Renzo Piano has dismissed the ‘white cube’ approach to gallery design in a wide ranging talk to mark the opening of his £65million Astrup Fearnley Museet in Oslo
The 7,000m² project is formed of two main blocks split by a canal but covered by a swooping communal roof which dips down towards the water’s edge in the harbourside district of Tjuvholmen.
By being neutral you do not help art, you kill art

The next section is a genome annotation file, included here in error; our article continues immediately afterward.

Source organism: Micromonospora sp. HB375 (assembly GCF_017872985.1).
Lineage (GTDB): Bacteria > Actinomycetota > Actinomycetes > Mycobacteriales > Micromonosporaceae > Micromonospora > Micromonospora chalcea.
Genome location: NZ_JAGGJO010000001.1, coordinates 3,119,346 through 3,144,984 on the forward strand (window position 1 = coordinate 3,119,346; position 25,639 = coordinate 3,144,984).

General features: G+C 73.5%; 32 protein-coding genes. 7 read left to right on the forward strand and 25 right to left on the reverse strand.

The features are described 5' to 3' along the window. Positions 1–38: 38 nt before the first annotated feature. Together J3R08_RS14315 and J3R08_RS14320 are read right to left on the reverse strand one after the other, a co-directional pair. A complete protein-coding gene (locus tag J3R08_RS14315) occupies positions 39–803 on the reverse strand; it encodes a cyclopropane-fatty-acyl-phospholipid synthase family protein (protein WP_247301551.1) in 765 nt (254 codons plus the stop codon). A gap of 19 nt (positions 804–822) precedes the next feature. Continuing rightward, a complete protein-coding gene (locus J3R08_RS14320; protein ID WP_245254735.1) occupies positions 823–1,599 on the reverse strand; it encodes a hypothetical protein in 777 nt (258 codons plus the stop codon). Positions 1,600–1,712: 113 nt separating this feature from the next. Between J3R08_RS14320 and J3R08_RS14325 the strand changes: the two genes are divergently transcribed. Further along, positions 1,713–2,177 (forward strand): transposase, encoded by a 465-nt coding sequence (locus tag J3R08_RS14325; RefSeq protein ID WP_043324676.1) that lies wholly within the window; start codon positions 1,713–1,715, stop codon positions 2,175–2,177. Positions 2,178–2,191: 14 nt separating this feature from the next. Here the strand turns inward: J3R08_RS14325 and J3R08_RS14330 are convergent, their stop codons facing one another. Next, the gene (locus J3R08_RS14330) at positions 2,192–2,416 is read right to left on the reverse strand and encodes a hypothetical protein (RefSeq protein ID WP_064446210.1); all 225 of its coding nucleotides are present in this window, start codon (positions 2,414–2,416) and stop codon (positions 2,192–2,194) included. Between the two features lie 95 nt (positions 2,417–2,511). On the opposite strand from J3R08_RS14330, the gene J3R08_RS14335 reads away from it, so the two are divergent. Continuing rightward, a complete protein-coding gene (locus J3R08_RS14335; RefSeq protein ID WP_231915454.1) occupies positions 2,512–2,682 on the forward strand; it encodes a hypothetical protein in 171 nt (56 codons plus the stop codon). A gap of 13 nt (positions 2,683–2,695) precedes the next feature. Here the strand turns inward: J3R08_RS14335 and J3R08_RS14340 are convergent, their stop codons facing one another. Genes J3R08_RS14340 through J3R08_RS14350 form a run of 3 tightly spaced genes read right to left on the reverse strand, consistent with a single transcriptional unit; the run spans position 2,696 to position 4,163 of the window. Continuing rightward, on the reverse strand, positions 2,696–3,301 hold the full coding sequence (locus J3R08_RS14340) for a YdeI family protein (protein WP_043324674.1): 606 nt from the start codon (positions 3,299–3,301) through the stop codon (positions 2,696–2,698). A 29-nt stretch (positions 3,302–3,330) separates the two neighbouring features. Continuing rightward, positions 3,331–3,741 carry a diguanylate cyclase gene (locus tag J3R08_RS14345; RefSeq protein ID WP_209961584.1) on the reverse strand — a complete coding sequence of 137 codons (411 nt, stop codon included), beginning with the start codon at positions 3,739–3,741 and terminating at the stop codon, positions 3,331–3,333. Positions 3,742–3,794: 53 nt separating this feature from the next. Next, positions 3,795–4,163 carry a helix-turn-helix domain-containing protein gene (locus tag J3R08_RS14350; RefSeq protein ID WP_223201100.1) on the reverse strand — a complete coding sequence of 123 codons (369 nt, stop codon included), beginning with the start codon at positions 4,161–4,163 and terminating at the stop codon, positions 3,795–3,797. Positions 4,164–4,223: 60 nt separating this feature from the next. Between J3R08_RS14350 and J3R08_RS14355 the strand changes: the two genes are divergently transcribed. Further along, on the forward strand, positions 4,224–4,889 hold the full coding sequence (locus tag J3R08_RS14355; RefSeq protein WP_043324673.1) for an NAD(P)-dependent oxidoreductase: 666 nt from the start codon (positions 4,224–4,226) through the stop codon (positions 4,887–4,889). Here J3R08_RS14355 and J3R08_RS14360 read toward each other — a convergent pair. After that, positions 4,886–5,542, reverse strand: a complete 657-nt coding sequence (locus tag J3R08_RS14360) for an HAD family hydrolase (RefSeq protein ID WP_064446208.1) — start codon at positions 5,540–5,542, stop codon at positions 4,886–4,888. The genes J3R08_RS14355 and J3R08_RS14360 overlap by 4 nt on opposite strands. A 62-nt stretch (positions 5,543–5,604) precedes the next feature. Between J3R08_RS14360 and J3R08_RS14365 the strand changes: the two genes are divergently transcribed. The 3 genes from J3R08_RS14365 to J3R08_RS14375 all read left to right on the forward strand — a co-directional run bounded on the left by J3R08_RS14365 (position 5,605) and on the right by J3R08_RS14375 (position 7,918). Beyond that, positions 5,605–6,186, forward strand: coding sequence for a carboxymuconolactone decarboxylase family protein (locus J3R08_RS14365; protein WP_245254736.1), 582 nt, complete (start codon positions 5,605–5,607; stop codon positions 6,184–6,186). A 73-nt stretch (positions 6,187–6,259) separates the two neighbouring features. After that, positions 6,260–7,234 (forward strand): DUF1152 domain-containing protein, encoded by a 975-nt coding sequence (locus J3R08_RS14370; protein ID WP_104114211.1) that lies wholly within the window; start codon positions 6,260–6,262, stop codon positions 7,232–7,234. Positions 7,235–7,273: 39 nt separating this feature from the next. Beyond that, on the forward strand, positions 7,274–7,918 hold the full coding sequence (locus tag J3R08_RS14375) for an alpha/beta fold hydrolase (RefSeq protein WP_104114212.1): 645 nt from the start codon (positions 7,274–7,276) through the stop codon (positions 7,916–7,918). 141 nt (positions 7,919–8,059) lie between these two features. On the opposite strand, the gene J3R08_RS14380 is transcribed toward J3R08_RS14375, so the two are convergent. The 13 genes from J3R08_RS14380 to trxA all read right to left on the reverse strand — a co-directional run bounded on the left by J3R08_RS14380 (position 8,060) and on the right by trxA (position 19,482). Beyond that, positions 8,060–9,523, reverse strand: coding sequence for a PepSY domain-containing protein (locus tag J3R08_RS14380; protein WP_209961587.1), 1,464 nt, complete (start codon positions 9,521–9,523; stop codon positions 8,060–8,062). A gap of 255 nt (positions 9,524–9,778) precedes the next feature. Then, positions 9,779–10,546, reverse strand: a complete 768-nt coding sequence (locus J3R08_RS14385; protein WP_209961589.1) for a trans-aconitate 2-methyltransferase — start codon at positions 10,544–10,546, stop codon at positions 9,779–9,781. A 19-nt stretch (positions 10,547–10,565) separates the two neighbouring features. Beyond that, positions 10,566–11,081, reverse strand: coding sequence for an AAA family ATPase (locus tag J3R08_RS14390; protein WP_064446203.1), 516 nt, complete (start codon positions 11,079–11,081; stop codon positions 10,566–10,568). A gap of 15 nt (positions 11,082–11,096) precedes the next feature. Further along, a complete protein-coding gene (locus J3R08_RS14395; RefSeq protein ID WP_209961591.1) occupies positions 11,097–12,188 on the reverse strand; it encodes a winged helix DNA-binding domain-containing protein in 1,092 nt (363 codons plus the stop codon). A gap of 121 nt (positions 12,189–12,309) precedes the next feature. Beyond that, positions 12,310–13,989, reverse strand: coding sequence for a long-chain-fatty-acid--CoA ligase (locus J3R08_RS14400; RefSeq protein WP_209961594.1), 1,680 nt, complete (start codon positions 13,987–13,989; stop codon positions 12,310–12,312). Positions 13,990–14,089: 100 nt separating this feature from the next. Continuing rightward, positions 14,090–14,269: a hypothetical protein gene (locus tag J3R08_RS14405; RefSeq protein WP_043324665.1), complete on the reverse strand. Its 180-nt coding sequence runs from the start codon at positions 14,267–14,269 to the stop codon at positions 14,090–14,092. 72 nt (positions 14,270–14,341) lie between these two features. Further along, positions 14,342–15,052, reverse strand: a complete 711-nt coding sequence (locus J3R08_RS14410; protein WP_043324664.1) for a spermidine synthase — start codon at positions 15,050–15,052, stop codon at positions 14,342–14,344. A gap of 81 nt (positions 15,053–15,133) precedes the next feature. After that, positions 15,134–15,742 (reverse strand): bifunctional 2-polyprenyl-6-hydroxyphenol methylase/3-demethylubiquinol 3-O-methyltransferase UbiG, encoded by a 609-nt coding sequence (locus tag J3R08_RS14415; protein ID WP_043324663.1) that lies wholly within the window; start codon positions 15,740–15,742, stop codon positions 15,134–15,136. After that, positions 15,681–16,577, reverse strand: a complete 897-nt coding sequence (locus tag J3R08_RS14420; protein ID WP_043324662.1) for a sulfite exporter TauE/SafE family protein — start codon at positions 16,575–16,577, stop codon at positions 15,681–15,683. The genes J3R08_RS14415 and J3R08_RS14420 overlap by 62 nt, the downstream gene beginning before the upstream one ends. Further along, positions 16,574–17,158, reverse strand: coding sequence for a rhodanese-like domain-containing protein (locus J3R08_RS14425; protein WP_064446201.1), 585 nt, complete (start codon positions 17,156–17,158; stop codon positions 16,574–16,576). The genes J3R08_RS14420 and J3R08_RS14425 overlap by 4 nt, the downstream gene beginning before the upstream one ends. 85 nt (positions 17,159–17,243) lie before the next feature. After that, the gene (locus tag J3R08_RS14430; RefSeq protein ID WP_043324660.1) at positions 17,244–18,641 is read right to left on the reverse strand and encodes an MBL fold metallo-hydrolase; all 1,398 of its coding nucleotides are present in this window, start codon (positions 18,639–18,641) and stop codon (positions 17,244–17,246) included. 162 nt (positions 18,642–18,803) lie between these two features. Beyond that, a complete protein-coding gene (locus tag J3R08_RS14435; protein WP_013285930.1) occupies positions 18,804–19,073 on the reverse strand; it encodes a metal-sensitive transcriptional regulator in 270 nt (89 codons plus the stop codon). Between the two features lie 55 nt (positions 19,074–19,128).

Explaining his reasons for using natural light to illuminate the galleries, which contain Norway’s most important collection of contemporary art, he said: ‘A building for art cannot be neutral. By being neutral you do not help art, you kill art. The white cube approach is wrong.’
He went on to describe his Oslo project, largely clad in Aspen timber planks, as a ‘happy building’ and ‘a place where art and the community can meet’.
Regarding the conceptual art which dominated the collection, he said: ‘I don’t always understand it but it’s not that bad…it creates a little mental disorder.’
The AJ will publish a building study of the project in October.